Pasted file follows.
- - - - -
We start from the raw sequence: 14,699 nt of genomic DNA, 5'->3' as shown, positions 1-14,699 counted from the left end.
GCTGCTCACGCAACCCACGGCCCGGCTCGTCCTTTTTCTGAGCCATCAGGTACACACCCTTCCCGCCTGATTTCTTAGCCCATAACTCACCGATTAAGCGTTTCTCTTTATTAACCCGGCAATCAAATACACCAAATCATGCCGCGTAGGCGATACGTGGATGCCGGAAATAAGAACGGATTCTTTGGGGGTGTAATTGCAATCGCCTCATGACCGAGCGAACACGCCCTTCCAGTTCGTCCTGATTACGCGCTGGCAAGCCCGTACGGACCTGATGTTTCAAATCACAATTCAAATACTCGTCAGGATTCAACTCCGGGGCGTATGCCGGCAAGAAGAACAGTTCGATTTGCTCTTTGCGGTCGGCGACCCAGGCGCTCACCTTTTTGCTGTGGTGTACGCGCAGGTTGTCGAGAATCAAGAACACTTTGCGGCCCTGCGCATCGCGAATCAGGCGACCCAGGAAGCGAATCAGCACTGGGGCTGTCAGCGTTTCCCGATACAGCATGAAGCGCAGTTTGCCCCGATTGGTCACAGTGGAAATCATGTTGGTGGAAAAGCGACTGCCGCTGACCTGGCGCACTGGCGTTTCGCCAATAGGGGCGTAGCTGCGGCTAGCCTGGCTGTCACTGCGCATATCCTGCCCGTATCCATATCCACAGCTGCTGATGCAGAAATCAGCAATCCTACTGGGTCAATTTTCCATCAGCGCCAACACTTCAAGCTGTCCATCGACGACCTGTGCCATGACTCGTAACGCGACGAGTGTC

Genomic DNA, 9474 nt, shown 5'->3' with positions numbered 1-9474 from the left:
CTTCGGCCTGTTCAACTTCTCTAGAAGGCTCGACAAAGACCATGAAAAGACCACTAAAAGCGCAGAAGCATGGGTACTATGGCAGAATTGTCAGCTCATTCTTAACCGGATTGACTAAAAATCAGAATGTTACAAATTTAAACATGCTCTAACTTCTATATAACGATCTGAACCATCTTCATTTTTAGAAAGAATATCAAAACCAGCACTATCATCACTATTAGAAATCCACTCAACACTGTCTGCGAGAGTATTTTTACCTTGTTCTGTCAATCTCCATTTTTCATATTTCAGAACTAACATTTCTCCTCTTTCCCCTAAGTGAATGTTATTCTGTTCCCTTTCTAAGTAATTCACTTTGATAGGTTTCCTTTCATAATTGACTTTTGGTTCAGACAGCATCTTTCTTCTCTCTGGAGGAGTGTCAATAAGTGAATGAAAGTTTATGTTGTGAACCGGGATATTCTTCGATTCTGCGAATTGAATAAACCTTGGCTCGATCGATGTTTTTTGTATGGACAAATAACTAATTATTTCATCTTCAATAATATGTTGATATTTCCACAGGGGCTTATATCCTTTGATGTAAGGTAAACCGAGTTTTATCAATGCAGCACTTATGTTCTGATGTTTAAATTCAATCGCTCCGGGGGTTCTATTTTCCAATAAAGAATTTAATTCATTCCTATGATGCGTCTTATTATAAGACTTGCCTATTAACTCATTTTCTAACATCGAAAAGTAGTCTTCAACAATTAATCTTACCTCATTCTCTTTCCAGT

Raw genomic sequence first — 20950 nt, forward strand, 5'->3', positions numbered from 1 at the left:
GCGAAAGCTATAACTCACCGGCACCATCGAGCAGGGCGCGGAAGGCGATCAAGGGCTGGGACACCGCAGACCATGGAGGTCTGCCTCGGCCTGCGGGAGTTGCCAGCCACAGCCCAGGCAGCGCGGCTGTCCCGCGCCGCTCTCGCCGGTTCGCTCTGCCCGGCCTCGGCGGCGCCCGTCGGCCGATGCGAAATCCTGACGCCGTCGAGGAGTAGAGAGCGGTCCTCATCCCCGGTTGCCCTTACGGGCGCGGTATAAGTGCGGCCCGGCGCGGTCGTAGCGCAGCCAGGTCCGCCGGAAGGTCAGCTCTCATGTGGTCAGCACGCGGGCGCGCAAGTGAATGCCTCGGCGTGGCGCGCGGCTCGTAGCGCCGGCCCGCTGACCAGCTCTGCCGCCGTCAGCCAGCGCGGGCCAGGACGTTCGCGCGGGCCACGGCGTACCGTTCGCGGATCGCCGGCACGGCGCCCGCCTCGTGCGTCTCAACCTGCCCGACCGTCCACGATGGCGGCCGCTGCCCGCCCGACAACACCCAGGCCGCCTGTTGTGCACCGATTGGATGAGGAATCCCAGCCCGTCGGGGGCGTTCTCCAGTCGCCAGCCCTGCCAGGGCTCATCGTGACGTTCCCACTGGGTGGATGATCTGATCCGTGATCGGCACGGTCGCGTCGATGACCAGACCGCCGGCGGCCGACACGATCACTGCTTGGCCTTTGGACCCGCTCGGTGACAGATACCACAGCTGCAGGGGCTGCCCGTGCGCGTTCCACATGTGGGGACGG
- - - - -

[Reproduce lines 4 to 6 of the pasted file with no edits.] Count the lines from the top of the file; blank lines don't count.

CTTCGGCCTGTTCAACTTCTCTAGAAGGCTCGACAAAGACCATGAAAAGACCACTAAAAGCGCAGAAGCATGGGTACTATGGCAGAATTGTCAGCTCATTCTTAACCGGATTGACTAAAAATCAGAATGTTACAAATTTAAACATGCTCTAACTTCTATATAACGATCTGAACCATCTTCATTTTTAGAAAGAATATCAAAACCAGCACTATCATCACTATTAGAAATCCACTCAACACTGTCTGCGAGAGTATTTTTACCTTGTTCTGTCAATCTCCATTTTTCATATTTCAGAACTAACATTTCTCCTCTTTCCCCTAAGTGAATGTTATTCTGTTCCCTTTCTAAGTAATTCACTTTGATAGGTTTCCTTTCATAATTGACTTTTGGTTCAGACAGCATCTTTCTTCTCTCTGGAGGAGTGTCAATAAGTGAATGAAAGTTTATGTTGTGAACCGGGATATTCTTCGATTCTGCGAATTGAATAAACCTTGGCTCGATCGATGTTTTTTGTATGGACAAATAACTAATTATTTCATCTTCAATAATATGTTGATATTTCCACAGGGGCTTATATCCTTTGATGTAAGGTAAACCGAGTTTTATCAATGCAGCACTTATGTTCTGATGTTTAAATTCAATCGCTCCGGGGGTTCTATTTTCCAATAAAGAATTTAATTCATTCCTATGATGCGTCTTATTATAAGACTTGCCTATTAACTCATTTTCTAACATCGAAAAGTAGTCTTCAACAATTAATCTTACCTCATTCTCTTTCCAGT

Raw genomic sequence first — 20950 nt, forward strand, 5'->3', positions numbered from 1 at the left:
GCGAAAGCTATAACTCACCGGCACCATCGAGCAGGGCGCGGAAGGCGATCAAGGGCTGGGACACCGCAGACCATGGAGGTCTGCCTCGGCCTGCGGGAGTTGCCAGCCACAGCCCAGGCAGCGCGGCTGTCCCGCGCCGCTCTCGCCGGTTCGCTCTGCCCGGCCTCGGCGGCGCCCGTCGGCCGATGCGAAATCCTGACGCCGTCGAGGAGTAGAGAGCGGTCCTCATCCCCGGTTGCCCTTACGGGCGCGGTATAAGTGCGGCCCGGCGCGGTCGTAGCGCAGCCAGGTCCGCCGGAAGGTCAGCTCTCATGTGGTCAGCACGCGGGCGCGCAAGTGAATGCCTCGGCGTGGCGCGCGGCTCGTAGCGCCGGCCCGCTGACCAGCTCTGCCGCCGTCAGCCAGCGCGGGCCAGGACGTTCGCGCGGGCCACGGCGTACCGTTCGCGGATCGCCGGCACGGCGCCCGCCTCGTGCGTCTCAACCTGCCCGACCGTCCACGATGGCGGCCGCTGCCCGCCCGACAACACCCAGGCCGCCTGTTGTGCACCGATTGGATGAGGAATCCCAGCCCGTCGGGGGCGTTCTCCAGTCGCCAGCCCTGCCAGGGCTCATCGTGACGTTCCCACTGGGTGGATGATCTGATCCGTGATCGGCACGGTCGCGTCGATGACCAGACCGCCGGCGGCCGACACGATCACTGCTTGGCCTTTGGACCCGCTCGGTGACAGATACCACAGCTGCAGGGGCTGCCCGTGCGCGTTCCACATGTGGGGACGG